Since this was first published in June of 2016, my wife’s condition has changed dramatically, worse, always worse and I don’t understand anything she says except from context. Very occasionally, out of the blue she will come out with a short coherent phrase, like ‘I don’t like that’ or ‘not now’ – and that always comes as a shock.
I remember whe she actually could almost talk and even understand – and the difference between then and now becomes painful. And I remember those painful moments.
This is one.
And because I remember the moment, I will republish this post from June of 2016.
In the 1980s, when AIDs and the various ramifications was inevitably a death sentence, I volunteered as an AIDs Buddy which meant that I would spend time with someone with AIDS, time that was a respite for his family. It was sometimes boring, sometimes frustrating and sometimes interesting.
Once I was assigned to a household where the mother and daughter had accepted their son’s condition and the father and older brother were barely holding in their anger. I was, for them, a recurring symbol of what their son and brother was and a family shame that was known to the outside world.
As it happened, I was there in the house during the last few hours of the young man’s life and I sat at his bedside holding his hand, not for comfort as he was long past that, but to monitor his pulse so that I would be certain that the family was in the room when he died.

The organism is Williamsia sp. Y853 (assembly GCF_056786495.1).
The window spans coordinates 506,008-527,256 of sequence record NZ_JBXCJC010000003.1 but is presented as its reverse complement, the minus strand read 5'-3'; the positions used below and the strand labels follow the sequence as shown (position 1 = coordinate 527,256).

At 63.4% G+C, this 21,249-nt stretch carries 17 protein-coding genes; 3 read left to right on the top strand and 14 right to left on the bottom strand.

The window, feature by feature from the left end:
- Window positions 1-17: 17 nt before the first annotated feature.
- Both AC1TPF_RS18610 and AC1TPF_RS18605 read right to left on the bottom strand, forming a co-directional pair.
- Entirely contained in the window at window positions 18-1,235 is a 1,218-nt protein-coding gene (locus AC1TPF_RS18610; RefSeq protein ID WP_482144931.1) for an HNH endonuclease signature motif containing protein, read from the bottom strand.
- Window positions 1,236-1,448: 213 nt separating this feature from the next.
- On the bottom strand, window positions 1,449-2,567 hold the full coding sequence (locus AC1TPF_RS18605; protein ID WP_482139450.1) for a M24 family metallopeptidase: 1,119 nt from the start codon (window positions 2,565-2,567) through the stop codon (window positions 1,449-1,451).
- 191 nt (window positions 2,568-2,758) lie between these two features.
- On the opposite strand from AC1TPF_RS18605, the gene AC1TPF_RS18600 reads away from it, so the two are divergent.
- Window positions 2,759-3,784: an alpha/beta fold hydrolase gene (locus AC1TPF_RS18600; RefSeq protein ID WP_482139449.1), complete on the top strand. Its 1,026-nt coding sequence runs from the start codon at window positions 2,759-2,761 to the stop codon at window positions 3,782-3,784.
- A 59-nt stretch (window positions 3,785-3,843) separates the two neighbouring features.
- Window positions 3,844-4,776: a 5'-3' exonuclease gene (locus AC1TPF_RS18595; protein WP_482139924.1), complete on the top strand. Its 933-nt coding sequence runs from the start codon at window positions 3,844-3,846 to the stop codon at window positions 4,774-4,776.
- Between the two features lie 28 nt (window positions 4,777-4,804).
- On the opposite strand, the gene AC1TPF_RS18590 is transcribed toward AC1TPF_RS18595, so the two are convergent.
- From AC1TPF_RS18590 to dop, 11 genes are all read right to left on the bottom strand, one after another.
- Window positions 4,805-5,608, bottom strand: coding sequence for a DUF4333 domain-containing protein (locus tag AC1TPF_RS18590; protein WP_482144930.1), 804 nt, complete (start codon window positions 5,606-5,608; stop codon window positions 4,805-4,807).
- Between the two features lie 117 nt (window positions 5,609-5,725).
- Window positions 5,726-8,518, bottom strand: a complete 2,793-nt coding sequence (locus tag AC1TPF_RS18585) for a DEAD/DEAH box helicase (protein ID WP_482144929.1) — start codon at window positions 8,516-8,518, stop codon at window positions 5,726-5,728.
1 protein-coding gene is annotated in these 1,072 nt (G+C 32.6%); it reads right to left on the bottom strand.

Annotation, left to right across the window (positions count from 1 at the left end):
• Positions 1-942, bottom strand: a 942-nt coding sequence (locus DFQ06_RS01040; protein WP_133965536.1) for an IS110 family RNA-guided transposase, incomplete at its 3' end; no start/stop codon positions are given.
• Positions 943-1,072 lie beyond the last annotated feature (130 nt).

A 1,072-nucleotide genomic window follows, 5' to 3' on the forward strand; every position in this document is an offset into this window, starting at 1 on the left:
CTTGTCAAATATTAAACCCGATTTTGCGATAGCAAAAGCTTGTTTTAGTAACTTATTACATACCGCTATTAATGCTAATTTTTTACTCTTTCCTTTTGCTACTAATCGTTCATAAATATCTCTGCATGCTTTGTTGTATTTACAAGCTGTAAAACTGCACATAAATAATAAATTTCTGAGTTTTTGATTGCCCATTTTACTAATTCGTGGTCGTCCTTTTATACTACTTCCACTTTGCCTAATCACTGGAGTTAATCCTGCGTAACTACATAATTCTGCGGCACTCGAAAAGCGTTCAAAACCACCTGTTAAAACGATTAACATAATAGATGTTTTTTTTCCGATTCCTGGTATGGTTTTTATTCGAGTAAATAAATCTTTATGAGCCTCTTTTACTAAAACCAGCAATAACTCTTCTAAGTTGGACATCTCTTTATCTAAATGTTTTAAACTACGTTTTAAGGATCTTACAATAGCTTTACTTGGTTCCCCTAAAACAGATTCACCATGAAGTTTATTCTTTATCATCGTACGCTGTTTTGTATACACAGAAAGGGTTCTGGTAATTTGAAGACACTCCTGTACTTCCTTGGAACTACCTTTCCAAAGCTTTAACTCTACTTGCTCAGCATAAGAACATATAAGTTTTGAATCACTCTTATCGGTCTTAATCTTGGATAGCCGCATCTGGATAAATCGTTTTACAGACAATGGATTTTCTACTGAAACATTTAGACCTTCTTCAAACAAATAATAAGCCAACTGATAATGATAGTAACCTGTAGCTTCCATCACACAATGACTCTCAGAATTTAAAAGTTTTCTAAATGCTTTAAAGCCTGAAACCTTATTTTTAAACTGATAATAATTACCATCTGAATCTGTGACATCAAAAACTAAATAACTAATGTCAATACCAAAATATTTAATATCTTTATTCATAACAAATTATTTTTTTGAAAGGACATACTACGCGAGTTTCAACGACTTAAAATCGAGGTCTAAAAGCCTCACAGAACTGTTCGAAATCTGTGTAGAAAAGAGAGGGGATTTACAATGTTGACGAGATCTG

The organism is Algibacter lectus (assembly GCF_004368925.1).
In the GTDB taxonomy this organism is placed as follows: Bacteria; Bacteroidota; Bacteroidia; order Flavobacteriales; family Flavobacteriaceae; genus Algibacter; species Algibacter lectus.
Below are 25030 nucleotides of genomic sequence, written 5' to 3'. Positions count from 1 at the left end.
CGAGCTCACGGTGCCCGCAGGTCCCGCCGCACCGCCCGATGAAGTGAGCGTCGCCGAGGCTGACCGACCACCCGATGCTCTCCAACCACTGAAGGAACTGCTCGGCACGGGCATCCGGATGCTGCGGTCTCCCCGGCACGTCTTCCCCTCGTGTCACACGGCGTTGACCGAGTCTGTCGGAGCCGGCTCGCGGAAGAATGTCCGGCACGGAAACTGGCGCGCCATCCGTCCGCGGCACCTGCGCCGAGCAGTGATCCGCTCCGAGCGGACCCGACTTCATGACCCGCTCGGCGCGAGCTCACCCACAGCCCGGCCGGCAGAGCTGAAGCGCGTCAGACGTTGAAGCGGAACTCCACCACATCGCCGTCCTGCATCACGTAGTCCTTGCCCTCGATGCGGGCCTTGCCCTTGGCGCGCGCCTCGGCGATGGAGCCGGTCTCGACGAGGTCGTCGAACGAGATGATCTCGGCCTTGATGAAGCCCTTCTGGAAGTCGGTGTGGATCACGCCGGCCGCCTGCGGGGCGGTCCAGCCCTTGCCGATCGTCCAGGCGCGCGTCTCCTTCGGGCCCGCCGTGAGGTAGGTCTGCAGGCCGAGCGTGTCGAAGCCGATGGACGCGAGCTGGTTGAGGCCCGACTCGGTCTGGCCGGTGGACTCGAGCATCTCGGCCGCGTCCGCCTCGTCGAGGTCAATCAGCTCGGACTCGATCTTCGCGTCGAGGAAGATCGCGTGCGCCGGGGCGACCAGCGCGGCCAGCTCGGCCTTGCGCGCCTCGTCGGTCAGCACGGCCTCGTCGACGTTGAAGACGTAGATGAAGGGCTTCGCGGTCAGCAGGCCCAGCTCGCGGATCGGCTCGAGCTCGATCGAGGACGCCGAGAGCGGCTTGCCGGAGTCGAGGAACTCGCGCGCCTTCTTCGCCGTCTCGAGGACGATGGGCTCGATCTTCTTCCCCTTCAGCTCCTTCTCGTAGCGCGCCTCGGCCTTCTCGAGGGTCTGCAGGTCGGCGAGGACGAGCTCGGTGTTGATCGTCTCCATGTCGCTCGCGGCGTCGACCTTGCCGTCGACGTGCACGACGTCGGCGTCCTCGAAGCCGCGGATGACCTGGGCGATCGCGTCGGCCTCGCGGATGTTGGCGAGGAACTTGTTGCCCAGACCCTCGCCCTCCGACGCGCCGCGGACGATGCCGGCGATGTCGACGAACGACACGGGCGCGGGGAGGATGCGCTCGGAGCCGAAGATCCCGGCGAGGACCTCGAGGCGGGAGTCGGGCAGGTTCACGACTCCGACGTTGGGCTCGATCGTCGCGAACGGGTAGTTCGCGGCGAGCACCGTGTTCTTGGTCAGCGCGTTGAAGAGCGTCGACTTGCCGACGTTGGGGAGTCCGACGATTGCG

I felt almost like I was myself submerged in a scene like ‘Deathwatch’ by W. Eugene Smith. Sadness and frozen grief that surpasses all words.
Last Sunday our daughter, her husband and family came over, bringing lunch and we had a nice family dinner. By the time they left, both my wife and I were tired from the effort of being nice for so long, so we had a very light supper and went to bed – me to read and her to watch tv.
After a short while, my wife turned off the sound and asked me why they came over and brought lunch and everything. I said ‘They just wanted to see you.’
‘Do they think that I’m…’ and she couldn’t bring herself to say the word, just pointed down. I said nothing.
‘Am I going to die?’, she asked in a very small voice.
‘Honey,’ I said, ‘we are all going to die.’
She started crying, but very quietly. After a few moments I hugged her as gently as I could and said, ‘I will be with you all the time, and tell bad jokes and every second will see like an hour.’
She laughed in the middle of crying and after a little while longer, she was quiet and then turned the sound of the tv back on.